The Every Student Succeeds Act, which replaced No Child Left Behind and set new guidelines for testing proficiency in public school curriculums, will leave more discretion to individual states. The bill also has goals of reaching higher rates of high school graduation—especially for students of color—and strengthening STEM education.
This bill, which is the first to get such strong bipartisan support in recent legislative history, will allow states to target resources to the lowest-performing districts and students.
The NCLB act, which was signed in by then-president George Bush in 2001 also saw bipartisan support at the time it was enacted. It required states to perform standardized testing to receive federal funding.
The goal was to get all children on the same level of preparedness—standards are set by the federal government—in each grade level.
The problem with this goal, as a student in a classroom and as a teacher, is that learning doesn’t happen in the same way for everyone.
While one student may thrive by filling in bubbles on a scantron, others may be stronger at writing essays or verbally explaining their thinking.
“The goals of No Child Left Behind were the right goals,” Obama’s statement about the new bill said. “Making a promise to educate every child with an excellent teacher—that’s the right thing to do, that’s the right goal. Higher standards are right. Accountability is right… But what hasn’t worked is denying teachers, schools, and states what they need to meet these goals.”
Tim Fukawa-Connelly, a professor in the secondary math education department, thinks that while not much about classroom life will change in a day-to-day setting, schools will be more fortunate in being able to define success by their own standards.
For many schools, standardized testing isn’t necessarily a good representation of students’ abilities, especially when the curriculum doesn’t perfectly match what the federal government has deemed important for students to know.
“Minority and low-income students are less likely to have effective teachers than their peers,” the statement released by the White House said, stressing that the act will also allocate the most effective teachers to lower-income areas.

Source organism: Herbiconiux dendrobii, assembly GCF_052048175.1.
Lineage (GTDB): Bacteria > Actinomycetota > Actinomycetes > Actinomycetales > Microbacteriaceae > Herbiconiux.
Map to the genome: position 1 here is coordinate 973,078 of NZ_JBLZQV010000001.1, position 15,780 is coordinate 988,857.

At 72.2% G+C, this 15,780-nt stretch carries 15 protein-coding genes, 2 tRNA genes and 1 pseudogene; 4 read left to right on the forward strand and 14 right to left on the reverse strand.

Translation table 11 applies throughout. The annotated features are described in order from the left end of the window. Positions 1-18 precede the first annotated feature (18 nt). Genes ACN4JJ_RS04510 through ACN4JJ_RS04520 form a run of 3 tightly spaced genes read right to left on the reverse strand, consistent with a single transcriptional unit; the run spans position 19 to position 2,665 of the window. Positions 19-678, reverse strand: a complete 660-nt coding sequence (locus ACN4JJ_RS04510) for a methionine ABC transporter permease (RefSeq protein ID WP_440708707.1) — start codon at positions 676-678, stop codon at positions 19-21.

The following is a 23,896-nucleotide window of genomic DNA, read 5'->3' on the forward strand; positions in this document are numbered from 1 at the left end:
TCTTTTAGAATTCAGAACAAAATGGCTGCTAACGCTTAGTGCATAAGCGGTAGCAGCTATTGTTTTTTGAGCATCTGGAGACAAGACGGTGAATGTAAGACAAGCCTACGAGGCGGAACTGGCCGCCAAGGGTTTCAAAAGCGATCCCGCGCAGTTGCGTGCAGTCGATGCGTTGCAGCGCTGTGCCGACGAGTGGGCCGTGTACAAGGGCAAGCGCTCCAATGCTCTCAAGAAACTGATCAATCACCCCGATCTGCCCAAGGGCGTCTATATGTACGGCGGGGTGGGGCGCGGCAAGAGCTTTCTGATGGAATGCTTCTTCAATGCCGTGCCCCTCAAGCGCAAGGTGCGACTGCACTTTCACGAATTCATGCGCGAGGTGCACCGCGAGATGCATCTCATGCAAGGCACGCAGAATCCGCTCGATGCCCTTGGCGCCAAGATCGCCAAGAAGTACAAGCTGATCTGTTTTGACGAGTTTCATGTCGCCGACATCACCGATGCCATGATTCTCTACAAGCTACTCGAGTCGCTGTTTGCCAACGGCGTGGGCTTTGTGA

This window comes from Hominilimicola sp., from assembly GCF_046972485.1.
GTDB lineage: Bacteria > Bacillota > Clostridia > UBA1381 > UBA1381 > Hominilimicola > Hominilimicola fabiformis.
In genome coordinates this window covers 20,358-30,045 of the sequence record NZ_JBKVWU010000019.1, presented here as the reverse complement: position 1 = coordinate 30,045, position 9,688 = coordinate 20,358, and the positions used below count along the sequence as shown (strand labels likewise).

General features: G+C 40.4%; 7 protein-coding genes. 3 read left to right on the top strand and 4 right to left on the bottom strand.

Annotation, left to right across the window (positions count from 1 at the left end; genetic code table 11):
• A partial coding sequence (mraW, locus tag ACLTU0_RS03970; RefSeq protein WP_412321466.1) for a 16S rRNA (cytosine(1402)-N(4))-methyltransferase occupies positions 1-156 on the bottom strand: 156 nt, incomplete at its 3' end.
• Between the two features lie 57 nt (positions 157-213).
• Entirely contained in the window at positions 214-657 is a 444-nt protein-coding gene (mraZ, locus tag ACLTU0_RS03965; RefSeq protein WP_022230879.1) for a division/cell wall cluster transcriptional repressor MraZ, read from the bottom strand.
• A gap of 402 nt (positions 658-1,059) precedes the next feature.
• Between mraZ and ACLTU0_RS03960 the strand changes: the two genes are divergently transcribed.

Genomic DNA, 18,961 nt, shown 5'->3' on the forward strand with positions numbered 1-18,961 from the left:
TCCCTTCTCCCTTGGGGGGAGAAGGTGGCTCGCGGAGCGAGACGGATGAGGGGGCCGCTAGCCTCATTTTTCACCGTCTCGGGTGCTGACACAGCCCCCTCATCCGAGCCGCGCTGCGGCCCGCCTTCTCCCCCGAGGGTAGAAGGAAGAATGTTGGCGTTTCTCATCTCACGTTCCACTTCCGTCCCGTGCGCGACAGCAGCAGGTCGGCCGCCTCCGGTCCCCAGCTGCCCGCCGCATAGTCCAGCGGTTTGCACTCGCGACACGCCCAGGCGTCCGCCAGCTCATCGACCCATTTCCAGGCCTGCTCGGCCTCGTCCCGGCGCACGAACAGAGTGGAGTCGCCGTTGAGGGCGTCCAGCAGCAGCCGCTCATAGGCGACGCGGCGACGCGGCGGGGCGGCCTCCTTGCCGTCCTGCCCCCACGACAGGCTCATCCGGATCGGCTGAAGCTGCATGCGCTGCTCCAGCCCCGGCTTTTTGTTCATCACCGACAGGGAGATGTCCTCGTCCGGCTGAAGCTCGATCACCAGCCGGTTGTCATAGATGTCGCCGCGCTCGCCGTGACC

“The level at which we were starting was unworkable,” Fukawa-Connelly said of the School District of Philadelphia, which is unable to keep up with the same standards as Pennsylvania suburban school districts.
Hopefully state representatives will see this new legislation as an opportunity to send extra resources to struggling schools, especially here in Philadelphia.
“Students don’t have to make a set proficiency, they just have to show that they are making progress,” Fukawa-Connelly said.
This, he explained, will mean that all schools will no longer be using the same starting point to determine what proficiency means, especially in environments where there are little resources and a high student-to-teacher ratio.
“[The School District of Philadelphia] is currently starting at 30 percent testing proficiency,” Fukawa-Connelly said. “If they can get to 50 percent? That’s amazing—that’s great.”
The bill will also take pressure off the standardized testing aspect of the proficiency evaluation and let schools decide other ways of proving growing success.
One of the good things that came out of the NCLB act, Fukawa-Connelly said, is that it gave districts data about gaps in student learning and helped identify which students were struggling.
Teachers will have the opportunity to use other in-class work and tests to prove to their schools that students are learning and succeeding.
This initiative is reminiscent of one of Temple’s recent moves—The Temple Option, which gives applicants the choice to include test scores—to make education more readily accessible to those without ample resources. While the new ESSA won’t affect those who have already begun their higher education, universities like Temple will likely begin to see more applicants who are benefiting from less pressure on standardized testing and more emphasis on being a well-rounded student.
It’s exciting to think changes may be coming for school districts in need, like the current state of the School District of Philadelphia. Temple students and those who wish to become educators should recognize these changes will take the focus off meeting one specific definition of success and let students be in school to do what they’re there to do—learn.
Paige Gross can be reached at firstname.lastname@example.org or on Twitter @By_paigegross